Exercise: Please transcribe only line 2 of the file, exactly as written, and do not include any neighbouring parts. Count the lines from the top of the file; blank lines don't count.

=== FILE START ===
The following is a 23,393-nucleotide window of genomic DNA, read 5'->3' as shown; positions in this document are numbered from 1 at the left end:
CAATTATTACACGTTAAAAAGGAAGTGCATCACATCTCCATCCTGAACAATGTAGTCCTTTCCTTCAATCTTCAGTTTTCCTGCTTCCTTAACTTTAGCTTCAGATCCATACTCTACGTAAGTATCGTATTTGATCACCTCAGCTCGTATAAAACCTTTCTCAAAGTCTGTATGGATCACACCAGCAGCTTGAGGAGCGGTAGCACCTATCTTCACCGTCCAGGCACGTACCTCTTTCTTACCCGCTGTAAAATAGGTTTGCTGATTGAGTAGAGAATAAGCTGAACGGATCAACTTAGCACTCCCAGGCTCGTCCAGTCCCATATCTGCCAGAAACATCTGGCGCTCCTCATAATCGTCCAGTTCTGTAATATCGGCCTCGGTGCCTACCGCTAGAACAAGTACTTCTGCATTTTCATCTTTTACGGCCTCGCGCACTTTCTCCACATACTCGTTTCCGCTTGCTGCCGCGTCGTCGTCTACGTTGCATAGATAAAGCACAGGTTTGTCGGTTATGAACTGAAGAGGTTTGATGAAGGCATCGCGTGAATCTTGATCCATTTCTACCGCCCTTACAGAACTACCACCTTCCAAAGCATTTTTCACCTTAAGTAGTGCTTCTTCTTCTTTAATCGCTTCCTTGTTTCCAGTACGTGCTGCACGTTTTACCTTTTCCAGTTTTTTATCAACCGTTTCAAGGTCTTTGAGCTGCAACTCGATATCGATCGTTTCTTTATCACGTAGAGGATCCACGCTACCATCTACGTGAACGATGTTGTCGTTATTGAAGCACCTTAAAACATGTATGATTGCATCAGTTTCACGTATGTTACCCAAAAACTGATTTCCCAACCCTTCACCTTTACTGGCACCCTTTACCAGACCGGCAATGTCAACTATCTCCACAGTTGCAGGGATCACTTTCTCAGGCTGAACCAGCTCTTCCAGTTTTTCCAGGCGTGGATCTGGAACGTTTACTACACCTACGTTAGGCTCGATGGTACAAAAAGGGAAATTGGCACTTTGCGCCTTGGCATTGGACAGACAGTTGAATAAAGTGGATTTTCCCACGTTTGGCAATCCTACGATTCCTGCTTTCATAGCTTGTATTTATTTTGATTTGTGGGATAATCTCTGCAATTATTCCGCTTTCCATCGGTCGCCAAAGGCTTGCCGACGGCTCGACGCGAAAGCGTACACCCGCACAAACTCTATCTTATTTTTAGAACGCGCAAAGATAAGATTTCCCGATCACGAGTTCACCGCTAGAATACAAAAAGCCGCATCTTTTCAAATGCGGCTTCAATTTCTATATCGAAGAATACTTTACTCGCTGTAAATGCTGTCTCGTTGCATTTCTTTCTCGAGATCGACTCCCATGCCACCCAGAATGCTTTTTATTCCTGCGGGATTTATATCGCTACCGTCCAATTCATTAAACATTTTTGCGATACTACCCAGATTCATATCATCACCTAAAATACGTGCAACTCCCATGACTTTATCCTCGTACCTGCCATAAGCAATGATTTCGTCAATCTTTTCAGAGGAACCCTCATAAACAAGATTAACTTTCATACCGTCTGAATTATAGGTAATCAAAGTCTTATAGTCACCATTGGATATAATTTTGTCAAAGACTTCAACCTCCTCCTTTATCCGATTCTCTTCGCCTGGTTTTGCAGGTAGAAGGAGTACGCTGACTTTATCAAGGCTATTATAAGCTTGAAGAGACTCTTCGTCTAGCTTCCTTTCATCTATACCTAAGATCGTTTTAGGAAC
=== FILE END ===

CAATTATTACACGTTAAAAAGGAAGTGCATCACATCTCCATCCTGAACAATGTAGTCCTTTCCTTCAATCTTCAGTTTTCCTGCTTCCTTAACTTTAGCTTCAGATCCATACTCTACGTAAGTATCGTATTTGATCACCTCAGCTCGTATAAAACCTTTCTCAAAGTCTGTATGGATCACACCAGCAGCTTGAGGAGCGGTAGCACCTATCTTCACCGTCCAGGCACGTACCTCTTTCTTACCCGCTGTAAAATAGGTTTGCTGATTGAGTAGAGAATAAGCTGAACGGATCAACTTAGCACTCCCAGGCTCGTCCAGTCCCATATCTGCCAGAAACATCTGGCGCTCCTCATAATCGTCCAGTTCTGTAATATCGGCCTCGGTGCCTACCGCTAGAACAAGTACTTCTGCATTTTCATCTTTTACGGCCTCGCGCACTTTCTCCACATACTCGTTTCCGCTTGCTGCCGCGTCGTCGTCTACGTTGCATAGATAAAGCACAGGTTTGTCGGTTATGAACTGAAGAGGTTTGATGAAGGCATCGCGTGAATCTTGATCCATTTCTACCGCCCTTACAGAACTACCACCTTCCAAAGCATTTTTCACCTTAAGTAGTGCTTCTTCTTCTTTAATCGCTTCCTTGTTTCCAGTACGTGCTGCACGTTTTACCTTTTCCAGTTTTTTATCAACCGTTTCAAGGTCTTTGAGCTGCAACTCGATATCGATCGTTTCTTTATCACGTAGAGGATCCACGCTACCATCTACGTGAACGATGTTGTCGTTATTGAAGCACCTTAAAACATGTATGATTGCATCAGTTTCACGTATGTTACCCAAAAACTGATTTCCCAACCCTTCACCTTTACTGGCACCCTTTACCAGACCGGCAATGTCAACTATCTCCACAGTTGCAGGGATCACTTTCTCAGGCTGAACCAGCTCTTCCAGTTTTTCCAGGCGTGGATCTGGAACGTTTACTACACCTACGTTAGGCTCGATGGTACAAAAAGGGAAATTGGCACTTTGCGCCTTGGCATTGGACAGACAGTTGAATAAAGTGGATTTTCCCACGTTTGGCAATCCTACGATTCCTGCTTTCATAGCTTGTATTTATTTTGATTTGTGGGATAATCTCTGCAATTATTCCGCTTTCCATCGGTCGCCAAAGGCTTGCCGACGGCTCGACGCGAAAGCGTACACCCGCACAAACTCTATCTTATTTTTAGAACGCGCAAAGATAAGATTTCCCGATCACGAGTTCACCGCTAGAATACAAAAAGCCGCATCTTTTCAAATGCGGCTTCAATTTCTATATCGAAGAATACTTTACTCGCTGTAAATGCTGTCTCGTTGCATTTCTTTCTCGAGATCGACTCCCATGCCACCCAGAATGCTTTTTATTCCTGCGGGATTTATATCGCTACCGTCCAATTCATTAAACATTTTTGCGATACTACCCAGATTCATATCATCACCTAAAATACGTGCAACTCCCATGACTTTATCCTCGTACCTGCCATAAGCAATGATTTCGTCAATCTTTTCAGAGGAACCCTCATAAACAAGATTAACTTTCATACCGTCTGAATTATAGGTAATCAAAGTCTTATAGTCACCATTGGATATAATTTTGTCAAAGACTTCAACCTCCTCCTTTATCCGATTCTCTTCGCCTGGTTTTGCAGGTAGAAGGAGTACGCTGACTTTATCAAGGCTATTATAAGCTTGAAGAGACTCTTCGTCTAGCTTCCTTTCATCTATACCTAAGATCGTTTTAGGAAC